Special

Rusty Fischer: 3 Reasons We’ll Always Have Zombies

Rusty Fischer zombies don't cryNot so long ago, when I was just starting out writing paranormal YA novels – we’re talking less than five years ago – I was hard-pressed to find a zombie novel on the YA shelves of my local Books-a-Million.

Sure, there was Zombie Queen of Newberry High and even You Are So Undead to Me, but looking back, those books are almost another animal when compared to today’s YA zombie fiction.

In fact, one of the reasons I decided to make my first paranormal YA novel a zombie book was because, at the time, the field looked pretty wide open. I can even remember writing something like “zombies are the underdogs of today’s YA fiction landscape” in my original query letter for Zombies Don’t Cry!

I’d get laughed at if I wrote that today. Now, there are zombies everywhere, and not just in YA. From The Walking Dead to Rot & Ruin to Pride and Prejudice and Zombies to World War Z, zombies are the new vampires. But will it last?

I think so, and here are three reasons why:

  • People are fascinated with death: What’s part and parcel of zombie mythology is death. They equal death. Or living death, take your pick. They’re like a virus on legs; murder with a mouth. And it’s both attractive and scary, like mountain climbing without a rope or cliff diving. When zombies are around, death come with them, and creatively… that’s really compelling because there is always, always danger in a zombie story. Even my ‘good’ zombies have the power to turn friends and family with a single bite, and that offers a lot of creative possibilities that, say, my contemporary romance YA novels don’t offer.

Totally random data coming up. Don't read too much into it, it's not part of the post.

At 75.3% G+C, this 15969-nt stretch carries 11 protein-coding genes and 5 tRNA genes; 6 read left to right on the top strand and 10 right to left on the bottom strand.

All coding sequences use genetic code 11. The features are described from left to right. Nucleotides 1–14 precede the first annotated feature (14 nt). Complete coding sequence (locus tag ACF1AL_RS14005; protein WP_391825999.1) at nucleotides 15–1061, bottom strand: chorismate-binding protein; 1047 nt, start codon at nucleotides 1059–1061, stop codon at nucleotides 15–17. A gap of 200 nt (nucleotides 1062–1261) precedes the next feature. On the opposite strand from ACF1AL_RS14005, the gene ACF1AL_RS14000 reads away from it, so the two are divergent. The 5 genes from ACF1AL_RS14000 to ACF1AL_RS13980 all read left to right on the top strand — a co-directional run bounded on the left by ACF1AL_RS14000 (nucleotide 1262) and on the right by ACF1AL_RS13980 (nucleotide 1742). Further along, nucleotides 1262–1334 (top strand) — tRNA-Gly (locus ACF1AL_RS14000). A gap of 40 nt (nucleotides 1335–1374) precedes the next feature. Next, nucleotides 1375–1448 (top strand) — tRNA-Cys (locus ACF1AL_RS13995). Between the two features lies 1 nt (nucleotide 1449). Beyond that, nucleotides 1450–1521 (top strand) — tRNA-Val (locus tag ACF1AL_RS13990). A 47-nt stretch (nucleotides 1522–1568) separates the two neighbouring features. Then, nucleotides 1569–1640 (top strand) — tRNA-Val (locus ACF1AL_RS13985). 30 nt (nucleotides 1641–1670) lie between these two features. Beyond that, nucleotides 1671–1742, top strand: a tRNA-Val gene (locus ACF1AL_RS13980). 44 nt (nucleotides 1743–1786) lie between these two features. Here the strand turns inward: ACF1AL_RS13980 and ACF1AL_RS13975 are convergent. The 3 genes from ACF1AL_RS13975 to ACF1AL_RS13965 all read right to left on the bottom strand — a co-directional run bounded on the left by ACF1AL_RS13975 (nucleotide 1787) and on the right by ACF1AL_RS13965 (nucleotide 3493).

• We all (think we) want to live forever: What’s most compelling, to me, about zombies is that immortal aspect. Everyone explores the ancient vampire myth, the guy who looks like Tom Cruise or Brad Pitt but is hundreds of years old. We haven’t really seen that in zombies, yet. At least, not that I’ve seen. And in YA I try to steer clear of it because it’s major ick to think of a 50-year-old zombie hanging out with, and hitting on, my mostly teenage main characters! But even just being seventeen forever, if you’ve just become a zombie, say, while in detention, has a lot of creative potential for both zombie writers and readers that I think will be played out for decades to come in the paranormal genre.
  • Zombies are still underdogs: I don’t care how hard we try, and I try really hard, it’s difficult to make a zombie character mainstream, let alone a sex symbol or heartthrob. Think about vampires; Hollywood always treats them so sexily, even the most violent, evil vamps. The closest we’ve gotten in the zombie world, I think, is ‘R’ from the Warm Bodies movie, and even that’s probably a stretch for lots of people. And even now, years after Zombies Don’t Cry came out, I still read reviews that say, “This is the first zombie book I’ve ever read.” How many people can say that about vampire books, ghost stories or even werewolf/shifter tales?

Agree? Disagree? Am I on the right track or totally off the wall about how long the living dead will be living on our bookstore shelves? I’d love to hear your thoughts on the future of the zombie genre, especially if you’re a zombie, but even if you’re not!

Author Bio:

Rusty Fischer is the author of over a dozen zombie novels, including Zombies Don’t Cry, Zombies Don’t Forgive, The Girl Who Could Talk to Zombies and Panty Raid at Zombie High. Visit Rusty Fischer at his blog to learn more and read tons of free zombie articles, stories and poems just like this one!